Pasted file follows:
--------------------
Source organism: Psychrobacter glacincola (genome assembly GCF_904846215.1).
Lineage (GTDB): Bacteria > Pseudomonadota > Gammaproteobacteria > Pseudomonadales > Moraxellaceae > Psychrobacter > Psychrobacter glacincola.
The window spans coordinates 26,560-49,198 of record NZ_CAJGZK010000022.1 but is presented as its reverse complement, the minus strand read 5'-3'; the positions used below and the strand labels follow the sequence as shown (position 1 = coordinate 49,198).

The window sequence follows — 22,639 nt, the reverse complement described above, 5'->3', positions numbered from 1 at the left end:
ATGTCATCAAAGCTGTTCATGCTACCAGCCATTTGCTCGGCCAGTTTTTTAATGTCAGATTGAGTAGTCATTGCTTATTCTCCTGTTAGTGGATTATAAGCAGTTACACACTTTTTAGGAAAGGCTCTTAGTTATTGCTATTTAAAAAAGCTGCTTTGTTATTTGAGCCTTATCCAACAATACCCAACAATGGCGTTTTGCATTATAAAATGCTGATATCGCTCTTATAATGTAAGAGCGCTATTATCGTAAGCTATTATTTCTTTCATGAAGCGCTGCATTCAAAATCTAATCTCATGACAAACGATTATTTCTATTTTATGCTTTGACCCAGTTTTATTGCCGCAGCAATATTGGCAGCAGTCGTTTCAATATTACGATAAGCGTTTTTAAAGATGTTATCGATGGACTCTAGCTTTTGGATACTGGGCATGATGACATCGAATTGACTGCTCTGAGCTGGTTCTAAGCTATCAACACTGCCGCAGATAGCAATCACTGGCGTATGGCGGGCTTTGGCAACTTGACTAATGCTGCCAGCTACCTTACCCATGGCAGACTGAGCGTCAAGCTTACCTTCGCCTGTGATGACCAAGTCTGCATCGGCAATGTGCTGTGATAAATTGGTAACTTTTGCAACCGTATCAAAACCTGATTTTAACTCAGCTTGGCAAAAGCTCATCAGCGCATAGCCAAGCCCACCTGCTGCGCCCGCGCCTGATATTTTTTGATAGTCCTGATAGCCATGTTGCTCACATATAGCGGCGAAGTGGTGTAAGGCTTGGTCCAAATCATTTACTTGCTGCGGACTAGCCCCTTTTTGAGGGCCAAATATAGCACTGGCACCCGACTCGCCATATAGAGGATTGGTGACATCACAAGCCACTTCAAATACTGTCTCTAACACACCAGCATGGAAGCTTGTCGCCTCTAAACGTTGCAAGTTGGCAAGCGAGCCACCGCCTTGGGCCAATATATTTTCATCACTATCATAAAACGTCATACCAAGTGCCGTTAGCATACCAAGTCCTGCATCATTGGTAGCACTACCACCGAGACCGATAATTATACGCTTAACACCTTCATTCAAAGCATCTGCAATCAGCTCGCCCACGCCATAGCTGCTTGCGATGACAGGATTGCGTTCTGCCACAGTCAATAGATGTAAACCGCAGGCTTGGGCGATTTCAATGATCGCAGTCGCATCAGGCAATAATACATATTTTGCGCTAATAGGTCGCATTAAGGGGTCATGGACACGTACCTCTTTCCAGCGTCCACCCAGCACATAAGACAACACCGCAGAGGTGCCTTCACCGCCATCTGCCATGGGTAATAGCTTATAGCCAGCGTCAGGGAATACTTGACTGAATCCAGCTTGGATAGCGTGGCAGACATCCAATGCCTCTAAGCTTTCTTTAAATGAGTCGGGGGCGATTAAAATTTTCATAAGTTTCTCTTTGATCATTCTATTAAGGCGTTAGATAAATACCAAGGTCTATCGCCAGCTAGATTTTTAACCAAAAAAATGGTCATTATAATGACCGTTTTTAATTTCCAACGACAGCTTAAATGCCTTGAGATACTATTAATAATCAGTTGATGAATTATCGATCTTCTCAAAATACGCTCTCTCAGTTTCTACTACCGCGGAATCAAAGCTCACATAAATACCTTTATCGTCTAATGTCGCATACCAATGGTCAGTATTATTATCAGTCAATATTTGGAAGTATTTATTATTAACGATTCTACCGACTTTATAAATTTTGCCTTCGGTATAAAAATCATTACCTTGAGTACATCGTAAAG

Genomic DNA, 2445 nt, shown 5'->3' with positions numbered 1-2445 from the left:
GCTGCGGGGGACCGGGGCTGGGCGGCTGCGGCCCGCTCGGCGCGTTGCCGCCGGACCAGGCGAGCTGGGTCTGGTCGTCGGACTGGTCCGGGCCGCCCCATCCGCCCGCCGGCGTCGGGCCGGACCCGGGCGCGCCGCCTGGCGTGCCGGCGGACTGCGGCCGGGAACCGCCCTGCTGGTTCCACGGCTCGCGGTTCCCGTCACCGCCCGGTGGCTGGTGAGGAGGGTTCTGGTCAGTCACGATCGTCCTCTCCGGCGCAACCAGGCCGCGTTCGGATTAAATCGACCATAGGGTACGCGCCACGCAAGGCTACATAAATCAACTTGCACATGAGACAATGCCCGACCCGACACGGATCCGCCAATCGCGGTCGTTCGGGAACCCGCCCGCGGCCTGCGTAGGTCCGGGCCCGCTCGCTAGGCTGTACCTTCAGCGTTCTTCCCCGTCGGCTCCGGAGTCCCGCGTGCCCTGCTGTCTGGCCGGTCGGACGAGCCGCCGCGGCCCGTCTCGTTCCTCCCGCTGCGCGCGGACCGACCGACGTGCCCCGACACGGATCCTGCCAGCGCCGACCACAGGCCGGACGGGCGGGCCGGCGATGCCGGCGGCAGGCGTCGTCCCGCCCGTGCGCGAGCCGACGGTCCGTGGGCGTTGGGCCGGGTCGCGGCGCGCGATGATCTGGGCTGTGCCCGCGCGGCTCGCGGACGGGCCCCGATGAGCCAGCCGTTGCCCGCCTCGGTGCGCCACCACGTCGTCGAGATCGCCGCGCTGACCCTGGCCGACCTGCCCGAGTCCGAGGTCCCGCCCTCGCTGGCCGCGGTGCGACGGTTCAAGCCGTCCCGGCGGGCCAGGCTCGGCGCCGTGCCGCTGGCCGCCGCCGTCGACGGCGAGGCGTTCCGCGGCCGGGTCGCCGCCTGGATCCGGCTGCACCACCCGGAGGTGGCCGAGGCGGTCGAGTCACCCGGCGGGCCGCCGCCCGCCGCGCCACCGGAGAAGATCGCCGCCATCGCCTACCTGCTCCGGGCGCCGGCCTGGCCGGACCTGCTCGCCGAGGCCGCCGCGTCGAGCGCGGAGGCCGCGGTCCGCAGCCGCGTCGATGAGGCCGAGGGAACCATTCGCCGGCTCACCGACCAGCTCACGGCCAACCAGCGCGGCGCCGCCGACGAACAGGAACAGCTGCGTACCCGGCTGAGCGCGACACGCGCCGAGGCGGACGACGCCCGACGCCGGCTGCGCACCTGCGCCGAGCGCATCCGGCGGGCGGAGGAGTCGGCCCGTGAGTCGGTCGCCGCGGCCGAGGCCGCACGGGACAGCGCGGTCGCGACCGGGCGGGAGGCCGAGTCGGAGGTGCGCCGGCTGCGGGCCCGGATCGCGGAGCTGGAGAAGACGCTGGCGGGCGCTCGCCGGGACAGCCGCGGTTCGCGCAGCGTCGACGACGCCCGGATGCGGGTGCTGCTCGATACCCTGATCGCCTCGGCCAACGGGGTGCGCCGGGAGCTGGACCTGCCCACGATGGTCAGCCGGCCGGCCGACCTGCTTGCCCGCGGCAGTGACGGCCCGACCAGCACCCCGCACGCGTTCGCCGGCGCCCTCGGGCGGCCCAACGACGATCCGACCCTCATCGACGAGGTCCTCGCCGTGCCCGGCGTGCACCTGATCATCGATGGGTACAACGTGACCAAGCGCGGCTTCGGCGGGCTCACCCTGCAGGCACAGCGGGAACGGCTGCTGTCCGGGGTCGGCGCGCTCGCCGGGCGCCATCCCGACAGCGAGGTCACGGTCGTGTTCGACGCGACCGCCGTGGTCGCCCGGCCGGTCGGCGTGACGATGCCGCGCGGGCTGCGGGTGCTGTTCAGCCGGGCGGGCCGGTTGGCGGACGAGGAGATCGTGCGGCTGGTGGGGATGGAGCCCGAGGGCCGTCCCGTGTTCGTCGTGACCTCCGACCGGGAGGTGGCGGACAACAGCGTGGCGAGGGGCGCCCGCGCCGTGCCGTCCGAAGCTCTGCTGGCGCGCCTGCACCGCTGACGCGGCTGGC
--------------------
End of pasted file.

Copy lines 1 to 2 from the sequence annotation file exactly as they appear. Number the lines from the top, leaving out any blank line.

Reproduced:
Source organism: Psychrobacter glacincola (genome assembly GCF_904846215.1).
Lineage (GTDB): Bacteria > Pseudomonadota > Gammaproteobacteria > Pseudomonadales > Moraxellaceae > Psychrobacter > Psychrobacter glacincola.